You can easily rearrange commits using interactive rebase by running

git rebase origin/master -i

This pops up an editor listing the current commits on the branch, and lets you rearrange, edit or squash them for example

pick 68f39b8 commit 1
pick d605e5a commit 2
pick f3b9e40 commit 3

# Rebase 82df143..d605e5a onto 82df143 (3 commands)

By rearranging the commits in the file, git will rearrange the commits in the test branch. Now it will look the following:

  • "Commit 3" is now the first commit
  • "Commit 1" is the second commit
  • "Commit 2" is the third commit

Image of the Test branch containing rearranged commits

An important point here is that while rearranging the commits changes the git history, the date associated with the commit doesn't change (on the right hand side of the image above). We'll come back to that later…

With the branch all cleaned up, it's time to push your work to the server. You push the branch to GitHub, and create a pull request for viewing by your colleagues.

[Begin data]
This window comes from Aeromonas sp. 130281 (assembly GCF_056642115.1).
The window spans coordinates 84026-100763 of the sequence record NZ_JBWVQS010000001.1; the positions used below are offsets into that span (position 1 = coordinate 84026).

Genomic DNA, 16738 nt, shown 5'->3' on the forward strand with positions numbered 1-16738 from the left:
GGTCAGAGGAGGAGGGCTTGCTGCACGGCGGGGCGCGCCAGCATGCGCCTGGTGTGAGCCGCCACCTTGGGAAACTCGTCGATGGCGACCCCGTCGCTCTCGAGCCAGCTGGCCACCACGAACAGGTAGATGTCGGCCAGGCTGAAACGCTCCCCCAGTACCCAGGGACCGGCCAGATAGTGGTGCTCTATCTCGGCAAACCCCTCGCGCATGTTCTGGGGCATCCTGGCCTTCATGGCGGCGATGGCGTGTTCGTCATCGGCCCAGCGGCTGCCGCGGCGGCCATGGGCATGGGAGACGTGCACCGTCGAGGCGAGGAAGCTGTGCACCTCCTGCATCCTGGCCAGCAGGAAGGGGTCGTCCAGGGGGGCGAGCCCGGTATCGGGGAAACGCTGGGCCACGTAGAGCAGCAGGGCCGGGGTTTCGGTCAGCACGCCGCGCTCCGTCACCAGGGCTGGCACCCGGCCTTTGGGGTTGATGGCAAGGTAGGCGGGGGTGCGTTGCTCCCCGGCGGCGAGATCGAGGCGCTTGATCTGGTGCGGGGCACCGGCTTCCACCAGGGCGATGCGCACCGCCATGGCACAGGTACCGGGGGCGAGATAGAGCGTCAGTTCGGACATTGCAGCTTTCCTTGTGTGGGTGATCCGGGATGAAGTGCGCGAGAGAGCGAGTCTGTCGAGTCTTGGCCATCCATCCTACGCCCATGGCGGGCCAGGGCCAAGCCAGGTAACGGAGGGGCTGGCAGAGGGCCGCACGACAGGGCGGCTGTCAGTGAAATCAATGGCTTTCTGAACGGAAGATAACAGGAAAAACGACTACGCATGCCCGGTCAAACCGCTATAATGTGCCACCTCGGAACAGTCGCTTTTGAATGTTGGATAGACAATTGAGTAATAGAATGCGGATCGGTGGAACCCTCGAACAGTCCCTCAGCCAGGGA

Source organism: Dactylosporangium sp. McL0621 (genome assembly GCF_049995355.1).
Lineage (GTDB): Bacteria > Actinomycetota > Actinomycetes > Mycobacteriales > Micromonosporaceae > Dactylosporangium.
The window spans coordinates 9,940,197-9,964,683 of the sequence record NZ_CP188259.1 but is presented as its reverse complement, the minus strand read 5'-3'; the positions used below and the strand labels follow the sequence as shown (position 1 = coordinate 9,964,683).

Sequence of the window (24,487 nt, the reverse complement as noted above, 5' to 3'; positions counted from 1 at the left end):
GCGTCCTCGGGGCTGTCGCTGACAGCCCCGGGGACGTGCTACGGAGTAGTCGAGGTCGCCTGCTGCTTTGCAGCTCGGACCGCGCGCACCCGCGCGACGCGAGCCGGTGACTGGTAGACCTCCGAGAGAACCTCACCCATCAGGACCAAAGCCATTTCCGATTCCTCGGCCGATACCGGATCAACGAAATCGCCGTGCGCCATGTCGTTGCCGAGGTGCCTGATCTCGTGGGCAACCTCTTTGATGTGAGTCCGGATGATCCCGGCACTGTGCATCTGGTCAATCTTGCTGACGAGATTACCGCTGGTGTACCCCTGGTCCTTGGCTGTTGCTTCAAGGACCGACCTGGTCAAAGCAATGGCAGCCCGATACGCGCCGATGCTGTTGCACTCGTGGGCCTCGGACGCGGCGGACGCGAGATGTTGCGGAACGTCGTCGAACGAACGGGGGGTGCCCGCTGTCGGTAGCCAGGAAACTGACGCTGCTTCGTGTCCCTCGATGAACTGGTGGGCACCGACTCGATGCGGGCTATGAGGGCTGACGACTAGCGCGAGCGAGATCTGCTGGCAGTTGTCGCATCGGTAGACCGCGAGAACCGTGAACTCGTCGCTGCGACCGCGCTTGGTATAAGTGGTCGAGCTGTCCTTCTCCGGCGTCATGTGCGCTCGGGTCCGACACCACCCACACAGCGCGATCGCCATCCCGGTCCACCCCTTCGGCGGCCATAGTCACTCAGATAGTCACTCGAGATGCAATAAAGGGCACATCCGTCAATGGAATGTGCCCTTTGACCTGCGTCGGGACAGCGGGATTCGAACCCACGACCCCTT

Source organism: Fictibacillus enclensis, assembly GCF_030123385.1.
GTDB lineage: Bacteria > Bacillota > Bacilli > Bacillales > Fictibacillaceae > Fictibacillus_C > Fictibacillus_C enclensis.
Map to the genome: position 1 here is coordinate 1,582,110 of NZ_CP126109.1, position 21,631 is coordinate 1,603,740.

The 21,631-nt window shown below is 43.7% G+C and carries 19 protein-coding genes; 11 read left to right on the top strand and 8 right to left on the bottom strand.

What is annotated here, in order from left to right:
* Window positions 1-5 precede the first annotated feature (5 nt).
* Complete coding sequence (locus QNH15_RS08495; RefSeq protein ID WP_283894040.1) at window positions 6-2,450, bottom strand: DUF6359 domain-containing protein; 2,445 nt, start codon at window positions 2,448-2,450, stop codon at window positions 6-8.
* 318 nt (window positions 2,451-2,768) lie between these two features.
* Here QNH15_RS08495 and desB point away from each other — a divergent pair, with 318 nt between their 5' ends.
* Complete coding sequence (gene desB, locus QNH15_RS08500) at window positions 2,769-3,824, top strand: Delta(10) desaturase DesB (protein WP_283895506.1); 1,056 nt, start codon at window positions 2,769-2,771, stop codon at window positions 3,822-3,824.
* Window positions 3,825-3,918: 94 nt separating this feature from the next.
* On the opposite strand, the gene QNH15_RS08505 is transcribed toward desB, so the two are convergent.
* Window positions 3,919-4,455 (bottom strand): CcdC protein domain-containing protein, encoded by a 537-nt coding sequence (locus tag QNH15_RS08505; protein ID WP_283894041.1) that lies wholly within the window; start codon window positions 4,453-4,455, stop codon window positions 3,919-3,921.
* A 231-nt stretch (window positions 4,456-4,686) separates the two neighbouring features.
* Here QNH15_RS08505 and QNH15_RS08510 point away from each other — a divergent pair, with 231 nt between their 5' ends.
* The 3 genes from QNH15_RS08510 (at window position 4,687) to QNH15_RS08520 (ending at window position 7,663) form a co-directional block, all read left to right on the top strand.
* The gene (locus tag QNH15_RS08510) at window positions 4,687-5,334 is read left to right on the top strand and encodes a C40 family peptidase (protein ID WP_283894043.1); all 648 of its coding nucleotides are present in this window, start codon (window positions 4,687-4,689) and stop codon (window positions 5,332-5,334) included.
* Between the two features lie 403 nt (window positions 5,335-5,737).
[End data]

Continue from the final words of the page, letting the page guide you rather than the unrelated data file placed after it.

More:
I like to create pull request from the command line using the hub command line tool. I wrote about hub in a previous post.

Everything probably looks OK initially, but if you look a little closer, there's something not quite right…

The problem: GitHub doesn't preserve commit order

The problem is that the order of commits shown in the Pull Request do not reflect the actual order of the commits in the branch:

Image of a Pull Request on GitHub showing commits

The image above shows the original commit order of 1, 2, 3 instead of the revised order of 3, 1, 2. That's not very helpful, given that we specifically reordered the commits in the branch to make more sense to reviewers who are reviewing commits in sequence.